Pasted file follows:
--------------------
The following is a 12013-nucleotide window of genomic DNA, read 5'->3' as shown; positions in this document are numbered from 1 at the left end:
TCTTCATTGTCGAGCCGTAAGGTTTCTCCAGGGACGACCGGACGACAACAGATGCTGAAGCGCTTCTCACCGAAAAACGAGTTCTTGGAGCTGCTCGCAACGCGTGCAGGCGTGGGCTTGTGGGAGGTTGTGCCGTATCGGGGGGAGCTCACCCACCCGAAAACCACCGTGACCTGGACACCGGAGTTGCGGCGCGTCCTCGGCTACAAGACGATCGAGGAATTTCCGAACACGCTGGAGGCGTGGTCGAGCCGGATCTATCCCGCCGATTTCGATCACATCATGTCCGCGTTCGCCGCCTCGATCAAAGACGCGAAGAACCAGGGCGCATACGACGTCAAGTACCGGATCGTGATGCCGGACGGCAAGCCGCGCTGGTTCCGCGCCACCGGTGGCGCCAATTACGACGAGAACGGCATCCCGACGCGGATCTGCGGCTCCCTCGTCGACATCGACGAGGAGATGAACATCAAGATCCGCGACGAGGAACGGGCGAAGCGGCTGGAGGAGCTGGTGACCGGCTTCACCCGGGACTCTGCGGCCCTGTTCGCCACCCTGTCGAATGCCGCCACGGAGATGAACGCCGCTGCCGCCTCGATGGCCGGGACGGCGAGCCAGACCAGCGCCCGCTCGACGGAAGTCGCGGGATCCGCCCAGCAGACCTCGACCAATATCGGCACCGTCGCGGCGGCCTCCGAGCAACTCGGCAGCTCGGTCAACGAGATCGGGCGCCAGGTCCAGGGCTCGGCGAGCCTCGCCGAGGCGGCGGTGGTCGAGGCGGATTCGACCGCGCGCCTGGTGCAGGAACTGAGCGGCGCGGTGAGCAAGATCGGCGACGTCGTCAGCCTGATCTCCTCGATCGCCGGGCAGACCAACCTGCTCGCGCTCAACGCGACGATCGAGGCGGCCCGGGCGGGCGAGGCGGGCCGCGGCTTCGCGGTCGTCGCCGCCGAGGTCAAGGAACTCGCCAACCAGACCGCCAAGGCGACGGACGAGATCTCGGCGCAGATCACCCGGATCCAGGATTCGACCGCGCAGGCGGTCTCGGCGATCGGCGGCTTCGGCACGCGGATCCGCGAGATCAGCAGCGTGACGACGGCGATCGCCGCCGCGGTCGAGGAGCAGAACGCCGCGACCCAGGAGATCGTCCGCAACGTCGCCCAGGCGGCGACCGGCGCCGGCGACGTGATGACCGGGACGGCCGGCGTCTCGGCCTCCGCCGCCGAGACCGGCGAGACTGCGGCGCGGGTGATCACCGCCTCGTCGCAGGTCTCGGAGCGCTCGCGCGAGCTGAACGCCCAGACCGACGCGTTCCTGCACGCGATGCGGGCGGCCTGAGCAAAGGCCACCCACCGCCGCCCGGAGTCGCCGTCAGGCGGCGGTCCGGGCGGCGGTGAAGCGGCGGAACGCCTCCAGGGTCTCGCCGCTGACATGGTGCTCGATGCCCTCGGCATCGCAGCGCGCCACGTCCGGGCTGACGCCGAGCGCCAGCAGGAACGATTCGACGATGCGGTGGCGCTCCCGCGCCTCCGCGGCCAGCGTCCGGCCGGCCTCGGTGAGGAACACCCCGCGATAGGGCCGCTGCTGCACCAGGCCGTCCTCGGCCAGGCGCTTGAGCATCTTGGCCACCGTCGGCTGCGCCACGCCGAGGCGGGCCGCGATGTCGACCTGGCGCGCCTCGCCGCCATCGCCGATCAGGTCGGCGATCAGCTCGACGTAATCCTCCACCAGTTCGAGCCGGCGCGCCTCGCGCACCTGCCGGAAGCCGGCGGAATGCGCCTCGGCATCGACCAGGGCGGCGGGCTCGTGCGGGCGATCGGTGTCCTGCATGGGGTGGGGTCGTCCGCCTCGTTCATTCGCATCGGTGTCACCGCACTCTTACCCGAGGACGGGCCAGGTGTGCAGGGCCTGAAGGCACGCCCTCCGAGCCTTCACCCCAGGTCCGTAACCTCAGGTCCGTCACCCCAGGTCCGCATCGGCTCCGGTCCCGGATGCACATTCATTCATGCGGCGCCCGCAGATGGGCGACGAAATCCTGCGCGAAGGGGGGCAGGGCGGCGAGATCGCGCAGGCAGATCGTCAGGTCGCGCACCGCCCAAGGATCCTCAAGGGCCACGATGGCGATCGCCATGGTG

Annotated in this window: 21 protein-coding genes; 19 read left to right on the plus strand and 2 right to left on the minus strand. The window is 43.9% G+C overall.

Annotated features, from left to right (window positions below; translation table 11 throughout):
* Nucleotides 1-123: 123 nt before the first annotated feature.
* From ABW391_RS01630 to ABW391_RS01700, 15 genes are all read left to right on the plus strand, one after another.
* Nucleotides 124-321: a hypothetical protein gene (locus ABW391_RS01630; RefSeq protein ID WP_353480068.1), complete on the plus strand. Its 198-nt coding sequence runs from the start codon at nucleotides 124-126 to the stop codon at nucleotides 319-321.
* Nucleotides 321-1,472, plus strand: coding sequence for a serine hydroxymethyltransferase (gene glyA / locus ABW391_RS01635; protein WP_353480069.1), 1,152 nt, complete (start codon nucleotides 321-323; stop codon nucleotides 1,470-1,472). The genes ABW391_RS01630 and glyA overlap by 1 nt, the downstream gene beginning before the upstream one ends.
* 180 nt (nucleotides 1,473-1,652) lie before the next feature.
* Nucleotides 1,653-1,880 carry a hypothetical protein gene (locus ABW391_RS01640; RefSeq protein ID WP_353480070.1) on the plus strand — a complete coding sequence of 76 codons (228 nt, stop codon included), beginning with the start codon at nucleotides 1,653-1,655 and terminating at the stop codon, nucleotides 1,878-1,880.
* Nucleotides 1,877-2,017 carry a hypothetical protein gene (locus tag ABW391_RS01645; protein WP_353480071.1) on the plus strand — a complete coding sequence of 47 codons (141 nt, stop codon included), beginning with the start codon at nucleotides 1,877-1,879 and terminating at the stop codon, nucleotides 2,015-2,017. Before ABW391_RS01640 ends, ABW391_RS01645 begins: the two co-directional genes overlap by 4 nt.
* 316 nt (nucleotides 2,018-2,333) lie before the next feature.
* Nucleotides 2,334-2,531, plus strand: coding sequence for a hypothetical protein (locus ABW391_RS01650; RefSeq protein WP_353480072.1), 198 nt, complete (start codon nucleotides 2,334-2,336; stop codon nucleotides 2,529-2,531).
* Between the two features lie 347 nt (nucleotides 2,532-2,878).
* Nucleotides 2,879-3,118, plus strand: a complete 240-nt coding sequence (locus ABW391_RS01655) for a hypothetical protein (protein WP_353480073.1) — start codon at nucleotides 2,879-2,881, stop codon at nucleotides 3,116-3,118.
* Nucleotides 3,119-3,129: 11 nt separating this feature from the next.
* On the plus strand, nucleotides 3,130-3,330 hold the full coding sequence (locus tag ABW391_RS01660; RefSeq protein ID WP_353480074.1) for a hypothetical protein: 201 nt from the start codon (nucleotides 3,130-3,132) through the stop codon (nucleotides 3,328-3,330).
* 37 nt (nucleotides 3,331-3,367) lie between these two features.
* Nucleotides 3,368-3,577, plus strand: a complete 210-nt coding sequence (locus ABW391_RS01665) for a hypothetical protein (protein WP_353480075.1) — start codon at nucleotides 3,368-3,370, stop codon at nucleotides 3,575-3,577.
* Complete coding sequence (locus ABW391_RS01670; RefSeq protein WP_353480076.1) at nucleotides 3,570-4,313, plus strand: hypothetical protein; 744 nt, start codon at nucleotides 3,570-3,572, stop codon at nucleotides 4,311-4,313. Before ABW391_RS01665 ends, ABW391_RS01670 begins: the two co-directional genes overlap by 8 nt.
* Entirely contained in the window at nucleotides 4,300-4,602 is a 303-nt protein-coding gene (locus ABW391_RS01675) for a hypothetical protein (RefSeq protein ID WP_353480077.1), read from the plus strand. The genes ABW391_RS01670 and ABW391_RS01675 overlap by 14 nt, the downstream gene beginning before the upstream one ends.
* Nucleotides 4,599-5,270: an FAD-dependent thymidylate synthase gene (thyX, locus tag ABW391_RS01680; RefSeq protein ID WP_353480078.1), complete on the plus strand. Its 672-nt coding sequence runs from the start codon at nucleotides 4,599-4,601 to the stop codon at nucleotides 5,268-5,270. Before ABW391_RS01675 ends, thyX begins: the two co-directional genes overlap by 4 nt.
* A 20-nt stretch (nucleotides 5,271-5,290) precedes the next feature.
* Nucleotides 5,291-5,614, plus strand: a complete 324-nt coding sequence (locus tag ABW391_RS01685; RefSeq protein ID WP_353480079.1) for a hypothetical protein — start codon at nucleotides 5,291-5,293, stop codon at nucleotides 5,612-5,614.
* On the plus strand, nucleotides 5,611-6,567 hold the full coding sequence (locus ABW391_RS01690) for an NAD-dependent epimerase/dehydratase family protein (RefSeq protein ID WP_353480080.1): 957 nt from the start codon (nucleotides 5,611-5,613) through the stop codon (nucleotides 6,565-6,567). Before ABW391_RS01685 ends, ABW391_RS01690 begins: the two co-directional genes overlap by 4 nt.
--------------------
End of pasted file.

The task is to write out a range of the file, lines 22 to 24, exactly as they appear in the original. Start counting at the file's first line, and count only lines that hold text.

* Nucleotides 4,599-5,270: an FAD-dependent thymidylate synthase gene (thyX, locus tag ABW391_RS01680; RefSeq protein ID WP_353480078.1), complete on the plus strand. Its 672-nt coding sequence runs from the start codon at nucleotides 4,599-4,601 to the stop codon at nucleotides 5,268-5,270. Before ABW391_RS01675 ends, thyX begins: the two co-directional genes overlap by 4 nt.
* A 20-nt stretch (nucleotides 5,271-5,290) precedes the next feature.
* Nucleotides 5,291-5,614, plus strand: a complete 324-nt coding sequence (locus tag ABW391_RS01685; RefSeq protein ID WP_353480079.1) for a hypothetical protein — start codon at nucleotides 5,291-5,293, stop codon at nucleotides 5,612-5,614.